In 2009 he moved to Florida and started his blog and later his YouTube channel so that people could see on his computer screen what he was teaching them to do. “I realized that people wanted to learn more about music production and recording than they wanted to hire me to produce their own albums,” he says. By this time, audio equipment was becoming much more accessible.

Build on what works. Looking for ways to monetize the videos and articles he was creating, Cochrane created a course on Pro Tools — which he describes as the equivalent of Photoshop for music — for which he charged $45 and placed it on his own. YouTube list. “That’s when I realized there’s something here,” he says. “I sold five or ten copies that week. I remember that first sale that came through, and it was a lightbulb moment.”

Cochrane doubled its blogs and YouTube content. He also introduced more courses so he could have something to sell, and a more expensive course to see if he could make more money per sale. Although friends said he was giving away too much content for free, he found that the more he shared, the more his business grew.

By age four, Cochrane had so much work on his plate that he hired a friend to help him with emails and customer service, as well as occasional video editors and graphic designers. (Interesting, an informal survey of 50 companies I did for my book Small business, big money found that the four-year figure is an inflection point for seven-figure companies. They hired their first employee on average and also made $1 million in revenue in the fourth year. Why is the fourth year so important? I would like to know. This deserves further and much more extensive research).

Learn to love automation. Cochrane, meanwhile, also launched RyanCochrane.com, its personal brand, and set it up to scale. “The great thing about these types of businesses, where you do information products and online courses, is that so much is automated,” says Cochrane. “Automation is so powerful. The content I create on YouTube and my podcast every week has an exponential component so people can find it for themselves. It’s almost 24/7 marketing. Email marketing is automated. Bringing people into the ecosystem and offering them my products, it’s all automatic. I am not limited by the number of hours I spend or the clients I serve. It is largely asynchronous.”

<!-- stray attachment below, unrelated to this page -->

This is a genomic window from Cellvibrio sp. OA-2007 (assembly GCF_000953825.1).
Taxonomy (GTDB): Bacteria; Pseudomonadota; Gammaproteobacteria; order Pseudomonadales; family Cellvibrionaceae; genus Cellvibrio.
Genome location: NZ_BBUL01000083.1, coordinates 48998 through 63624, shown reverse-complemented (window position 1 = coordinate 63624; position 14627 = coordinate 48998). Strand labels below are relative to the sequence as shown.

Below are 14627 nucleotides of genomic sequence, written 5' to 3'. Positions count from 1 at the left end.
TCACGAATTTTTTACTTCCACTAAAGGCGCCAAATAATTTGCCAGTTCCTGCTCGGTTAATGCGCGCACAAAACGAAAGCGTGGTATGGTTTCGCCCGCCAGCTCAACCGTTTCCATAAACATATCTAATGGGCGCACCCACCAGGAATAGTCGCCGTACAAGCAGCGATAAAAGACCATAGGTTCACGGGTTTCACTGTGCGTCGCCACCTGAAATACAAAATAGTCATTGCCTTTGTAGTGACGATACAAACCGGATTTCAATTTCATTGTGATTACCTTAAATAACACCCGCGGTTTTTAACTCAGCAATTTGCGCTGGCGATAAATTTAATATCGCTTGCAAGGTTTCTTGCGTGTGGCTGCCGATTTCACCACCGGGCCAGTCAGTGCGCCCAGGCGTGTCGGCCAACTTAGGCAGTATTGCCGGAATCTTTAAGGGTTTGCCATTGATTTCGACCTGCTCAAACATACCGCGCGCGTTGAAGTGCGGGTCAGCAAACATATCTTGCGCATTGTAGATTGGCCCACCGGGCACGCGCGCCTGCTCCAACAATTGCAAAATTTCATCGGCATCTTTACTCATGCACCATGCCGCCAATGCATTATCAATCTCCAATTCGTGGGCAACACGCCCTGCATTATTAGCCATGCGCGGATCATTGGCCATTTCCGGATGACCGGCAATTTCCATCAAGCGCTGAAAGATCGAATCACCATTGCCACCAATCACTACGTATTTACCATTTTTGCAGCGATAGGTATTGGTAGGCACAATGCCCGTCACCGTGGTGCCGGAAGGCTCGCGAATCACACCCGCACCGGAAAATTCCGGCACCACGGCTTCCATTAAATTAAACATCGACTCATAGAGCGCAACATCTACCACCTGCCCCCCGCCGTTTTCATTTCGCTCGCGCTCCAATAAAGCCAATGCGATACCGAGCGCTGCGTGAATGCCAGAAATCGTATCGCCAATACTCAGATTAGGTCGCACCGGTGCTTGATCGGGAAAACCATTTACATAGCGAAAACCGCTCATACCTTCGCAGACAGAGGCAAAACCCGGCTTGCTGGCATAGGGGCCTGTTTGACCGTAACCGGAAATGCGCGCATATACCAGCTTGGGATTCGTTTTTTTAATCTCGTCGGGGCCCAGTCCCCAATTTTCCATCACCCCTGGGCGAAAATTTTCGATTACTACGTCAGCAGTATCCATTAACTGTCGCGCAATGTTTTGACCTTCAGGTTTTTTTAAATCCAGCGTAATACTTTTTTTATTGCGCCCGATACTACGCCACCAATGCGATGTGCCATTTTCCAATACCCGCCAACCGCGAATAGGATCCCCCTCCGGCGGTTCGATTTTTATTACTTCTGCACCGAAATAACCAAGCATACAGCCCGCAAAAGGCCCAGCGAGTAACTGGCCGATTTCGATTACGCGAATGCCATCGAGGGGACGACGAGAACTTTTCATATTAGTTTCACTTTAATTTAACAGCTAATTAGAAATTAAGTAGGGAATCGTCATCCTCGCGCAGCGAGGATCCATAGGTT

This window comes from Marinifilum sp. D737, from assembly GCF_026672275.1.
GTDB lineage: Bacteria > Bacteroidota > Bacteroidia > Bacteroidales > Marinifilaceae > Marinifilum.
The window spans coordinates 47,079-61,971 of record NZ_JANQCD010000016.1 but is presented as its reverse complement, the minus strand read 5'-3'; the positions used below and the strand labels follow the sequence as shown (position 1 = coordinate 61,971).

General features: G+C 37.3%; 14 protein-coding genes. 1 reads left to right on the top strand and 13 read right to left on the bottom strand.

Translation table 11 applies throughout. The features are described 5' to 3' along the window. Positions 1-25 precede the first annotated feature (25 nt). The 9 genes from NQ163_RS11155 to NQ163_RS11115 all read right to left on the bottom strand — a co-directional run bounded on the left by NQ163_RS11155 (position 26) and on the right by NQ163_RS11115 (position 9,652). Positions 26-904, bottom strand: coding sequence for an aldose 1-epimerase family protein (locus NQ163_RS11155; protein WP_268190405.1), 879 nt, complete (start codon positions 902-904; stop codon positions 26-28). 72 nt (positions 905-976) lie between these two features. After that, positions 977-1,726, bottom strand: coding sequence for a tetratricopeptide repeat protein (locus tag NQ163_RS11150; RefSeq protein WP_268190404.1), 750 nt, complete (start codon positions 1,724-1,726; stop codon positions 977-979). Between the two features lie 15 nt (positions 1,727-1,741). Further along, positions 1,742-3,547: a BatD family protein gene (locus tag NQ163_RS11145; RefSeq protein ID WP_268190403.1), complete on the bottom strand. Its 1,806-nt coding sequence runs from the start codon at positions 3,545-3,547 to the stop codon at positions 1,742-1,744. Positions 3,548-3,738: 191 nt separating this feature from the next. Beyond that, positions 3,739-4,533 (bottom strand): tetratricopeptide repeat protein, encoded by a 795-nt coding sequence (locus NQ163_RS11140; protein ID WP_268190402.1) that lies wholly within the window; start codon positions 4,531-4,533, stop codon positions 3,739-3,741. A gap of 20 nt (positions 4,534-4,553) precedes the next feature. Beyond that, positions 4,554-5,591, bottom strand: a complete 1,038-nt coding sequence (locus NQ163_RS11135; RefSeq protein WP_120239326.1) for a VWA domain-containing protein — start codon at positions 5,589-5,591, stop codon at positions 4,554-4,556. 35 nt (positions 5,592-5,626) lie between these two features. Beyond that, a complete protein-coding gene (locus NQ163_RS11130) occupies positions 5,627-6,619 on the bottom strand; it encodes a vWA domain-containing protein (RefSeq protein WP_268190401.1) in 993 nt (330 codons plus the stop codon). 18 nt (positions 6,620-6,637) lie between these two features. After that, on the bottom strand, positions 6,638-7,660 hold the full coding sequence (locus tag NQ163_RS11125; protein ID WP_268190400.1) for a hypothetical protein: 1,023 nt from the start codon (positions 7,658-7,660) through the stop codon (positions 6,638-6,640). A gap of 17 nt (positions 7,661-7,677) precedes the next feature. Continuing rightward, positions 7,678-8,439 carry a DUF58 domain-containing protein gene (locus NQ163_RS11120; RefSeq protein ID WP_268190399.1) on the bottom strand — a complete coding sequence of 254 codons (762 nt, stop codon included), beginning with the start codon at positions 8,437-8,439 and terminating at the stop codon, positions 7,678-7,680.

Be generous. Today RyanCochrane.com is a subscription membership site, offering a new mini course every month, hosted on the platform Kajabi, to subscribers, and they can join a live coaching conversation with Cochrane. Inspired by Tim Ferris’ book The 4-hour work week, he only works five to six hours a week because his business model is so highly automated. “As long as I’m focused on creating regular, valuable free content to get more leads into my email funnel, the funnel will do the rest,” says Cochrane. “It offers products, my membership continues to grow and my workload remains the same.”

But nothing stays static in business, and Cochrane says he’s “relentless” in examining his business model every six months to make sure he’s doing things efficiently — and tasks that take a lot of time without contributing to business growth unnecessary. “I go through that list and say, ‘What are the 80% of the things on this list that only contribute to the 20% of sales in the business or less?’” he asks. “I see a direct correlation between doing that job and making money.” It also saves him a lot of time doing the things that matter. “I take my kids to school and pick them up every day,” he says. Having the freedom to embrace the daily routines that really matter in your life is what business property is all about.

Anna Sicoli contributed to this story.